Should Female Friends Be Excluded From Bachelor Parties?

Straight off schooling Robert Pattinson in the art of telling a joke at the MTV Movie Awards this weekend, Reese Witherspoon has announced her newest project and it is, naturally, a comedy. Reese will produce and star in “Who Invited Her?” the tale of a woman who tags along to a bachelor party weekend. The movie is being hailed as, “A Bridesmaid gets a Hangover,” leading me to believe that it will be comedy that’s not afraid to go there—”there” meaning sex, stripper, and bathroom humor galore. New territory for sweet, “good girl” Reese. [Huffington Post]

We’ll have to wait a while to see this flick, but already the topic is ringing true to me. As a woman who has several guys that are close friends, I’ll totally admit that, every now and then, I feel a little bummed when I’m not invited to a bachelor party. Take for example, last fall. One of my good male friends was getting married and his Best Man (also a buddy) planned a bachelor weekend for him—surfing (an activity I’ve mentioned to both these guys that I am itching to master) in North Carolina (which happens to be my home state). Even though I hang out with virtually all of the guys on the guest list regularly, I wasn’t invited because, well, I have a vagina.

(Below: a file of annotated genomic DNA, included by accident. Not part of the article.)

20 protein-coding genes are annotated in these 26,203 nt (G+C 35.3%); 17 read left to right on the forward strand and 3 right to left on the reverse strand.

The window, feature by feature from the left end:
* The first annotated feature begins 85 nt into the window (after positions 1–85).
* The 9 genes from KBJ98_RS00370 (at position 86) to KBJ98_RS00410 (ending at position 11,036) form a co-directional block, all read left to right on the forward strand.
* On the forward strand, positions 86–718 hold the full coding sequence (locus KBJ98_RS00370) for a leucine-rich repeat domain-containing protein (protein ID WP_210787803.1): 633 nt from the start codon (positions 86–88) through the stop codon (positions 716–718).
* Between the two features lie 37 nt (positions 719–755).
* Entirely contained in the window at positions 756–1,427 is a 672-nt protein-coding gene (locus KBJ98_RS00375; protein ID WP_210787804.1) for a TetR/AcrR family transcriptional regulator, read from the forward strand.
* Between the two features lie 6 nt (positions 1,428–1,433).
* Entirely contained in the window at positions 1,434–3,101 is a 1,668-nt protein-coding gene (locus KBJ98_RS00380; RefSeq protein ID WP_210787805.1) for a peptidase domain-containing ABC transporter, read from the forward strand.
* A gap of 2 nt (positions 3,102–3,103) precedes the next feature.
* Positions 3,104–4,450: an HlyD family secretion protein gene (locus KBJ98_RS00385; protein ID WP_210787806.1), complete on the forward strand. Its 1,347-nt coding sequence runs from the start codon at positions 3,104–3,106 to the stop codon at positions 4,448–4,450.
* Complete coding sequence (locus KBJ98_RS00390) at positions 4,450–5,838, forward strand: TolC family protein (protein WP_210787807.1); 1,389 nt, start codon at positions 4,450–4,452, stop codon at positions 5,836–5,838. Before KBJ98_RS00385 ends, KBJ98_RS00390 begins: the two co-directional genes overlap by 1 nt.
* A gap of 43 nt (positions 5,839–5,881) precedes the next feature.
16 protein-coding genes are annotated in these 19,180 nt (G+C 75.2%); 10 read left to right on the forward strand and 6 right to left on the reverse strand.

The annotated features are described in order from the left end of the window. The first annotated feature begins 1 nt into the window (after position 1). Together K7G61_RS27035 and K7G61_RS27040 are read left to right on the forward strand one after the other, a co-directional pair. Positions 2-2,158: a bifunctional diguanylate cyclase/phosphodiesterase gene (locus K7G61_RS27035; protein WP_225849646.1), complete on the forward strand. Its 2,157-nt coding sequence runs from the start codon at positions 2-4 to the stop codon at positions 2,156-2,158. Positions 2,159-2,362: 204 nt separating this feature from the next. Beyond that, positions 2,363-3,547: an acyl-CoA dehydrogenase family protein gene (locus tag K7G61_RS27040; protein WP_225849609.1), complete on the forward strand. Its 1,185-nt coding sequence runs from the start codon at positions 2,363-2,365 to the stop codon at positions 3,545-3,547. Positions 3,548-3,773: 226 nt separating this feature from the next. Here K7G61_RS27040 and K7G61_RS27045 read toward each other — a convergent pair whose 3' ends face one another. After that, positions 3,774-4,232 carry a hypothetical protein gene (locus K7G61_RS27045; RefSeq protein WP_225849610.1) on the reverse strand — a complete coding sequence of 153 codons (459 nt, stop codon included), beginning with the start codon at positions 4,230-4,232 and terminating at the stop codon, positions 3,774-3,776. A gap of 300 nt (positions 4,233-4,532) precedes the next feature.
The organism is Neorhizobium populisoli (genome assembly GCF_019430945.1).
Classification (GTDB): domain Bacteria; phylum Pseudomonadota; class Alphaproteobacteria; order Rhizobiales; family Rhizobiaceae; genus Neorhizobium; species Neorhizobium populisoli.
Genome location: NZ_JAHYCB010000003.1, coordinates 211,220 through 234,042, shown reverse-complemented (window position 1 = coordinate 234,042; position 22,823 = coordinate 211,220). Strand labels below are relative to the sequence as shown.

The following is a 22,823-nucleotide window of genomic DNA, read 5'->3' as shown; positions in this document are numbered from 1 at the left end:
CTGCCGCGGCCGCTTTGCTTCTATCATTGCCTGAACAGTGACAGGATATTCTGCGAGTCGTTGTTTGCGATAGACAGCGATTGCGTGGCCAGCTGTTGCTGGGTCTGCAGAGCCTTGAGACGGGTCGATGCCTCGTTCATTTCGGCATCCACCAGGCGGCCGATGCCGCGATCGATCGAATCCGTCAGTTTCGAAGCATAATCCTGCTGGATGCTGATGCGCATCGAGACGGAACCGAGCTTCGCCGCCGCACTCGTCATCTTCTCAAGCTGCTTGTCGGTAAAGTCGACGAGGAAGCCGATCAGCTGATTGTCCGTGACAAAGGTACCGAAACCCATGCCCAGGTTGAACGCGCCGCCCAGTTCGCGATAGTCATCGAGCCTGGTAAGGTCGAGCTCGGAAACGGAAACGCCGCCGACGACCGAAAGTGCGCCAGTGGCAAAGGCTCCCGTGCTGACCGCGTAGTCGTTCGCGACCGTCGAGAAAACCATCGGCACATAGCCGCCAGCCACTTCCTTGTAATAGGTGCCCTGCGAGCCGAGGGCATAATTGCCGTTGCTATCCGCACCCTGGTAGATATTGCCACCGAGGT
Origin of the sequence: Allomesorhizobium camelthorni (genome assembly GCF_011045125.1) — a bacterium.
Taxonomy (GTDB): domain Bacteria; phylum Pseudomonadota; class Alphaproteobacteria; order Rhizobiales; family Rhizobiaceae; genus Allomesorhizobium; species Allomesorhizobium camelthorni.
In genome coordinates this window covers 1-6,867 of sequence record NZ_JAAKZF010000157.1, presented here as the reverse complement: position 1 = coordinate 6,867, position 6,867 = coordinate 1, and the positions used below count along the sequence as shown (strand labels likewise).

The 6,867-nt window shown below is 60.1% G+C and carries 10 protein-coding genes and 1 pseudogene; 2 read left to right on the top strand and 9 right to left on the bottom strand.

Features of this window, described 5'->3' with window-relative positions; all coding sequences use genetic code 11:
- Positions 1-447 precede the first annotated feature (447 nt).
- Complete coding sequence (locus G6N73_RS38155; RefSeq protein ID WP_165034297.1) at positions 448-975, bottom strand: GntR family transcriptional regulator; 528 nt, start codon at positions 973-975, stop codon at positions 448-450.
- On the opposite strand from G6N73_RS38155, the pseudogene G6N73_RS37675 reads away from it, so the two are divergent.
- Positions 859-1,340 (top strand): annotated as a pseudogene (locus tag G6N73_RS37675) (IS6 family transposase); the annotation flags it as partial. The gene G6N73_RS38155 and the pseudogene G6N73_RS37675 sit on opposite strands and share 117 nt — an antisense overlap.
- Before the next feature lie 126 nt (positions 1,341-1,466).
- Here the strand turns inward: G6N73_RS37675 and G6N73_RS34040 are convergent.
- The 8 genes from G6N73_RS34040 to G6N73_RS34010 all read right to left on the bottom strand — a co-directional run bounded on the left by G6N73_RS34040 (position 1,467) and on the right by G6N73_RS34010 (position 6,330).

Part of me understood that an all-guy bachelor party is the tradition. I get that having one or two women in the midst—even if they’re down for whatever—does change a group’s dynamic, especially if people are wanting to go to strip clubs, etc. (I don’t get why that’s the bachelor tradition, but I’ll skip over debating that here.) But the other part of me felt left out. Like the one girl who hadn’t been invited to the slumber party in middle school. I mean, really—did they think me being there would ruin the fun? Ouch.

In the end, even though I was a little hurt, I decided to suck it up and not mention it to the Best Man or Groom. But I’m not sure I made the right decision. I’m curious what you guys think. We are a generation where a person’s closest friends are unlikely to be of a single gender. So does splitting up on gender lines for bachelor and bachelorette parties make sense?